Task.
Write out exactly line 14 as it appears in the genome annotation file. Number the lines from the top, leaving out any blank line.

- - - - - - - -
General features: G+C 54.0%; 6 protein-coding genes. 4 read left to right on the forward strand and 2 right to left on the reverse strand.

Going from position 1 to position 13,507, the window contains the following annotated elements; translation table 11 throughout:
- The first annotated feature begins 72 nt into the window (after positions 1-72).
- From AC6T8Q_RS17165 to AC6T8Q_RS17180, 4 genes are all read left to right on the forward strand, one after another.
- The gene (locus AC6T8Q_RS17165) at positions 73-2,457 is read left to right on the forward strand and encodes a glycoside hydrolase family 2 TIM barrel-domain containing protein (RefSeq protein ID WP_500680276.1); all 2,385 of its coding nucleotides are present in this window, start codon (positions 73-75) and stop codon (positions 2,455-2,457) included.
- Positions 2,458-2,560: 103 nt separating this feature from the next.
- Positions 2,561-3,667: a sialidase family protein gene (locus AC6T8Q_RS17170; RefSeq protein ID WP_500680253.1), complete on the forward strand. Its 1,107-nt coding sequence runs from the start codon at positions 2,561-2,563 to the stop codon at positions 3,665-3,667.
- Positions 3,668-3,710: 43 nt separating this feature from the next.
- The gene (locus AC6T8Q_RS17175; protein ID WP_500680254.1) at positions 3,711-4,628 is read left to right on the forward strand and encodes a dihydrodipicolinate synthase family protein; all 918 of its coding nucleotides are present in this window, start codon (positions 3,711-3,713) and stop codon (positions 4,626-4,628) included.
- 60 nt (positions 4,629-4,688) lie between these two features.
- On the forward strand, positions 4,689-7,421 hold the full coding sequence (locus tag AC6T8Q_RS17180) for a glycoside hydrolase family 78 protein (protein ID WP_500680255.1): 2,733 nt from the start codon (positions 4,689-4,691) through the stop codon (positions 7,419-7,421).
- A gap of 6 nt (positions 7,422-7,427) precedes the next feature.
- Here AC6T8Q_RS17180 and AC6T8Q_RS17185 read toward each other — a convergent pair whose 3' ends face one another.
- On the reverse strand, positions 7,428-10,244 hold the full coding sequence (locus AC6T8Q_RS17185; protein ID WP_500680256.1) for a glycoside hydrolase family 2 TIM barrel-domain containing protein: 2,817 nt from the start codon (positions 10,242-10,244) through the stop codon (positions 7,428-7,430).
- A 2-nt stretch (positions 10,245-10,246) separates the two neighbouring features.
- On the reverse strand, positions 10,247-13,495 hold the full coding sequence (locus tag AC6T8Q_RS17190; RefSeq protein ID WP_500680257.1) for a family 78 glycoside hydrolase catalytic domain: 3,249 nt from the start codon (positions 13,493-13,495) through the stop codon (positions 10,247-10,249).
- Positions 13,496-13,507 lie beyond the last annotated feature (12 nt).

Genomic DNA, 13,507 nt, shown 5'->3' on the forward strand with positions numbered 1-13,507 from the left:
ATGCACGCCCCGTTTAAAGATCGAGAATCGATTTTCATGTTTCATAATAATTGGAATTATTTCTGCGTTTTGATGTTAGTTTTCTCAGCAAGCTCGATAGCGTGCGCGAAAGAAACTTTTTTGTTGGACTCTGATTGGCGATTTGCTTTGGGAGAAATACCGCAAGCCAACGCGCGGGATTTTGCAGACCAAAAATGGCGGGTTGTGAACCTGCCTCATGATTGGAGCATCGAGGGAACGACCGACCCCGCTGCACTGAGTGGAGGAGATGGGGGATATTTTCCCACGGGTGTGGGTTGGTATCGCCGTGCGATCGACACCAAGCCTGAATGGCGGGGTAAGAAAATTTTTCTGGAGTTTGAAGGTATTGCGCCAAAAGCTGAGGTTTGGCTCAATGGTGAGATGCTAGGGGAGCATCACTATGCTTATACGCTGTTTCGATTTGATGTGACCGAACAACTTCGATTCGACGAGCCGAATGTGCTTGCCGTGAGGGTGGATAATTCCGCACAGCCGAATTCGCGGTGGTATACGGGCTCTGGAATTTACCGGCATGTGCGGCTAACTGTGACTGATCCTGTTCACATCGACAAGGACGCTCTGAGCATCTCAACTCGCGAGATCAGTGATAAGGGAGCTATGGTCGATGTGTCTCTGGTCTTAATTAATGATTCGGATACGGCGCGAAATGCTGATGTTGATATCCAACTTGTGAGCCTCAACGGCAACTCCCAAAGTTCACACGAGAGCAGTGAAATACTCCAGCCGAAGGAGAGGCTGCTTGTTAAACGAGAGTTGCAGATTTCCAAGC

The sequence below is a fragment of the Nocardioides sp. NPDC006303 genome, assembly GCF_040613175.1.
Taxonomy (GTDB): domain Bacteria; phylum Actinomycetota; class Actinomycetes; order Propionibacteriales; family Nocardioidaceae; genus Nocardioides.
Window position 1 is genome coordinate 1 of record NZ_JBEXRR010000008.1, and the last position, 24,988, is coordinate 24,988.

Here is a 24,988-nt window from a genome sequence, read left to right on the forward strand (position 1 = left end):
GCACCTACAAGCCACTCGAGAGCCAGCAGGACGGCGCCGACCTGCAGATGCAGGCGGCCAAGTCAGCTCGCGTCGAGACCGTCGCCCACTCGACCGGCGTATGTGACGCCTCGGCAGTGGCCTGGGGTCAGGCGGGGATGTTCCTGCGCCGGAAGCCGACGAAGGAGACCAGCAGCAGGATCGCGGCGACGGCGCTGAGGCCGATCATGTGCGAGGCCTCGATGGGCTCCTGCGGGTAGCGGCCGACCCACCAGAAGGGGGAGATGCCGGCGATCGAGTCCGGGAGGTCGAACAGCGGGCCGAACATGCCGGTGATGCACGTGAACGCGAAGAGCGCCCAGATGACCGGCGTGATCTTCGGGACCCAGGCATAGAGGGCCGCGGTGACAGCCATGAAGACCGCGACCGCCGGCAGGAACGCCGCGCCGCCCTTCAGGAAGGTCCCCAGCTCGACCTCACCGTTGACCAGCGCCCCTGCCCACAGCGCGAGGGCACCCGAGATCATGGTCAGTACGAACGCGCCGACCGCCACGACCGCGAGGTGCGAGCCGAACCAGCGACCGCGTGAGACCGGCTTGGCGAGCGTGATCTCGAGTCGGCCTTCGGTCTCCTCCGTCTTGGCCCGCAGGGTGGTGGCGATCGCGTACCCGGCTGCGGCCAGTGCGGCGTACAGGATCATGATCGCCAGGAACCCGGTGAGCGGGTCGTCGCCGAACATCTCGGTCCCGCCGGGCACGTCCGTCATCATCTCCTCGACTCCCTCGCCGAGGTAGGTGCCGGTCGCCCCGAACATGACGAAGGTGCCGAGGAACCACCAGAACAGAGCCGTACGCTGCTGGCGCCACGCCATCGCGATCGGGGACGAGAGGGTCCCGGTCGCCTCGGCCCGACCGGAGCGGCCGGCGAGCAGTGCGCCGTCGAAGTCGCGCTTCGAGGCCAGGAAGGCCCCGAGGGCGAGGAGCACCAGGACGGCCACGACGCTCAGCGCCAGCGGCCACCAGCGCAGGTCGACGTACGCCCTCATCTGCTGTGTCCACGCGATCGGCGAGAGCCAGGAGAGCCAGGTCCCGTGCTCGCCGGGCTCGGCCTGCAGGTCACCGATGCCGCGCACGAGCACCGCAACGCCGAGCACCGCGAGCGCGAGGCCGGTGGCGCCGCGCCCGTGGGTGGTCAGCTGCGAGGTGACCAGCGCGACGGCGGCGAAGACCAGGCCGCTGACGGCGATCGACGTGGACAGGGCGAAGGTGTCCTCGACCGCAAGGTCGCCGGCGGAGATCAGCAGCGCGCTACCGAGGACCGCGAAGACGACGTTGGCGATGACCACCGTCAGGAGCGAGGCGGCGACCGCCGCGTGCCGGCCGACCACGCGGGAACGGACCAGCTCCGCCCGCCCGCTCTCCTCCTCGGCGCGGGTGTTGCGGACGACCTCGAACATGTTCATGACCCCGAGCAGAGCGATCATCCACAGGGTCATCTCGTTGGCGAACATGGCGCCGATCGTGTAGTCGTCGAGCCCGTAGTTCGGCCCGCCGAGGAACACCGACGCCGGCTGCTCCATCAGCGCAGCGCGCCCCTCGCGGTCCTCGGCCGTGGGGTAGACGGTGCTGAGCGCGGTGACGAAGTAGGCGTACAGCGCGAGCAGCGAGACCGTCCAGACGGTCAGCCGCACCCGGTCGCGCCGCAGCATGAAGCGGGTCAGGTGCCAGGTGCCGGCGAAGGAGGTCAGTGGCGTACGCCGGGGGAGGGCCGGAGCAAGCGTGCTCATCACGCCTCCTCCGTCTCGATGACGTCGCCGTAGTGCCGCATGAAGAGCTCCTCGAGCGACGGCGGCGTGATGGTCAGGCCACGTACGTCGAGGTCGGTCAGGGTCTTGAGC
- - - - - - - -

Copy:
- On the reverse strand, positions 7,428-10,244 hold the full coding sequence (locus AC6T8Q_RS17185; protein ID WP_500680256.1) for a glycoside hydrolase family 2 TIM barrel-domain containing protein: 2,817 nt from the start codon (positions 10,242-10,244) through the stop codon (positions 7,428-7,430).